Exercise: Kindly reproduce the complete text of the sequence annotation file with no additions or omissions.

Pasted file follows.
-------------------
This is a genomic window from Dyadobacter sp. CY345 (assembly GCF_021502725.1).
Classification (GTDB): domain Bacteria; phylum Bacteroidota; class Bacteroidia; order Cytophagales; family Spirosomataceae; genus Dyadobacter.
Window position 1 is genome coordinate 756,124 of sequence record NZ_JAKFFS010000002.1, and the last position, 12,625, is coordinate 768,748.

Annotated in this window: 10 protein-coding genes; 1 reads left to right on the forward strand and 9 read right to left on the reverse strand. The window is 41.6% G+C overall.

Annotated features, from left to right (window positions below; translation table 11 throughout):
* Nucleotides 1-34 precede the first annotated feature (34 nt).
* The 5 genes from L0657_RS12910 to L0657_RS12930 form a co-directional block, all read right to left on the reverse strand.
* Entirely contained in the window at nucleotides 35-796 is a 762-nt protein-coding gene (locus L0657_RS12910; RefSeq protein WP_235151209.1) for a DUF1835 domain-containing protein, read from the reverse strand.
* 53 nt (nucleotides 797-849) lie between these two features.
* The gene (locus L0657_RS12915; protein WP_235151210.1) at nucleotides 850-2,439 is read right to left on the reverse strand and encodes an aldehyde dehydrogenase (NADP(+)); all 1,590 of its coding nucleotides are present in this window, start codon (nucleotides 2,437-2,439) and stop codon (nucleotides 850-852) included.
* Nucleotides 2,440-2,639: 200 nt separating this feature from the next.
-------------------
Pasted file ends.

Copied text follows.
This is a genomic window from Dyadobacter sp. CY345 (assembly GCF_021502725.1).
Classification (GTDB): domain Bacteria; phylum Bacteroidota; class Bacteroidia; order Cytophagales; family Spirosomataceae; genus Dyadobacter.
Window position 1 is genome coordinate 756,124 of sequence record NZ_JAKFFS010000002.1, and the last position, 12,625, is coordinate 768,748.

Annotated in this window: 10 protein-coding genes; 1 reads left to right on the forward strand and 9 read right to left on the reverse strand. The window is 41.6% G+C overall.

Annotated features, from left to right (window positions below; translation table 11 throughout):
* Nucleotides 1-34 precede the first annotated feature (34 nt).
* The 5 genes from L0657_RS12910 to L0657_RS12930 form a co-directional block, all read right to left on the reverse strand.
* Entirely contained in the window at nucleotides 35-796 is a 762-nt protein-coding gene (locus L0657_RS12910; RefSeq protein WP_235151209.1) for a DUF1835 domain-containing protein, read from the reverse strand.
* 53 nt (nucleotides 797-849) lie between these two features.
* The gene (locus L0657_RS12915; protein WP_235151210.1) at nucleotides 850-2,439 is read right to left on the reverse strand and encodes an aldehyde dehydrogenase (NADP(+)); all 1,590 of its coding nucleotides are present in this window, start codon (nucleotides 2,437-2,439) and stop codon (nucleotides 850-852) included.
* Nucleotides 2,440-2,639: 200 nt separating this feature from the next.